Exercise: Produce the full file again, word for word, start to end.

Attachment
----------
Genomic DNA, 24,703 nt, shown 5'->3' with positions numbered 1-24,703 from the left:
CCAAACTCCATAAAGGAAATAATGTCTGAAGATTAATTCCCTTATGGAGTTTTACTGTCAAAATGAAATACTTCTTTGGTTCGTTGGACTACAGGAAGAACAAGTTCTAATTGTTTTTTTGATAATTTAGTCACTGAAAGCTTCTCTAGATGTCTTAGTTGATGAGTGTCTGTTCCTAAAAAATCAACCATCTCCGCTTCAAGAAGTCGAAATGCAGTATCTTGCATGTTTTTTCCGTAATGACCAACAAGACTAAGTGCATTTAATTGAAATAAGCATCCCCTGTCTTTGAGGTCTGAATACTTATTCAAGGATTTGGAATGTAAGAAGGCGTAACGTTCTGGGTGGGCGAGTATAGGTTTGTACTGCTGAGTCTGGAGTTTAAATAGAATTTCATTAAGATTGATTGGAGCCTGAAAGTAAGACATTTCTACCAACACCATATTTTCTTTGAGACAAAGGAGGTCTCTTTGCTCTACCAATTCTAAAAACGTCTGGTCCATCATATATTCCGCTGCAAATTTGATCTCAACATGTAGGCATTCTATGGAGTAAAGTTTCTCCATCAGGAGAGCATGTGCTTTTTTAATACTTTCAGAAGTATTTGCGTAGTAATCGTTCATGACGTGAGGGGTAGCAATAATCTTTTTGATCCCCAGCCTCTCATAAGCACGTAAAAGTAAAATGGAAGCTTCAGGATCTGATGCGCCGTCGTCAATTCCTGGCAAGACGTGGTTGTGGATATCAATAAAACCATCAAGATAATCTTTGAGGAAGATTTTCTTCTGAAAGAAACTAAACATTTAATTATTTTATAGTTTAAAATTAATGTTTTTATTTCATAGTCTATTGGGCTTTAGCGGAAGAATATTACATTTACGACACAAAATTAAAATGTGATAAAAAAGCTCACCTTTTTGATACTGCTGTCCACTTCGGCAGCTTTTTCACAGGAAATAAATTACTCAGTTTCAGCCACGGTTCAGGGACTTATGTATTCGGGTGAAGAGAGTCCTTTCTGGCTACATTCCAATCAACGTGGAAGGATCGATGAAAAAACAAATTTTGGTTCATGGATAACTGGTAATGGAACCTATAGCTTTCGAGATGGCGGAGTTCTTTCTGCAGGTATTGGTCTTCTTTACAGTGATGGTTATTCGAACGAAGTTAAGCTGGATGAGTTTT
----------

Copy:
Genomic DNA, 24,703 nt, shown 5'->3' with positions numbered 1-24,703 from the left:
CCAAACTCCATAAAGGAAATAATGTCTGAAGATTAATTCCCTTATGGAGTTTTACTGTCAAAATGAAATACTTCTTTGGTTCGTTGGACTACAGGAAGAACAAGTTCTAATTGTTTTTTTGATAATTTAGTCACTGAAAGCTTCTCTAGATGTCTTAGTTGATGAGTGTCTGTTCCTAAAAAATCAACCATCTCCGCTTCAAGAAGTCGAAATGCAGTATCTTGCATGTTTTTTCCGTAATGACCAACAAGACTAAGTGCATTTAATTGAAATAAGCATCCCCTGTCTTTGAGGTCTGAATACTTATTCAAGGATTTGGAATGTAAGAAGGCGTAACGTTCTGGGTGGGCGAGTATAGGTTTGTACTGCTGAGTCTGGAGTTTAAATAGAATTTCATTAAGATTGATTGGAGCCTGAAAGTAAGACATTTCTACCAACACCATATTTTCTTTGAGACAAAGGAGGTCTCTTTGCTCTACCAATTCTAAAAACGTCTGGTCCATCATATATTCCGCTGCAAATTTGATCTCAACATGTAGGCATTCTATGGAGTAAAGTTTCTCCATCAGGAGAGCATGTGCTTTTTTAATACTTTCAGAAGTATTTGCGTAGTAATCGTTCATGACGTGAGGGGTAGCAATAATCTTTTTGATCCCCAGCCTCTCATAAGCACGTAAAAGTAAAATGGAAGCTTCAGGATCTGATGCGCCGTCGTCAATTCCTGGCAAGACGTGGTTGTGGATATCAATAAAACCATCAAGATAATCTTTGAGGAAGATTTTCTTCTGAAAGAAACTAAACATTTAATTATTTTATAGTTTAAAATTAATGTTTTTATTTCATAGTCTATTGGGCTTTAGCGGAAGAATATTACATTTACGACACAAAATTAAAATGTGATAAAAAAGCTCACCTTTTTGATACTGCTGTCCACTTCGGCAGCTTTTTCACAGGAAATAAATTACTCAGTTTCAGCCACGGTTCAGGGACTTATGTATTCGGGTGAAGAGAGTCCTTTCTGGCTACATTCCAATCAACGTGGAAGGATCGATGAAAAAACAAATTTTGGTTCATGGATAACTGGTAATGGAACCTATAGCTTTCGAGATGGCGGAGTTCTTTCTGCAGGTATTGGTCTTCTTTACAGTGATGGTTATTCGAACGAAGTTAAGCTGGATGAGTTTT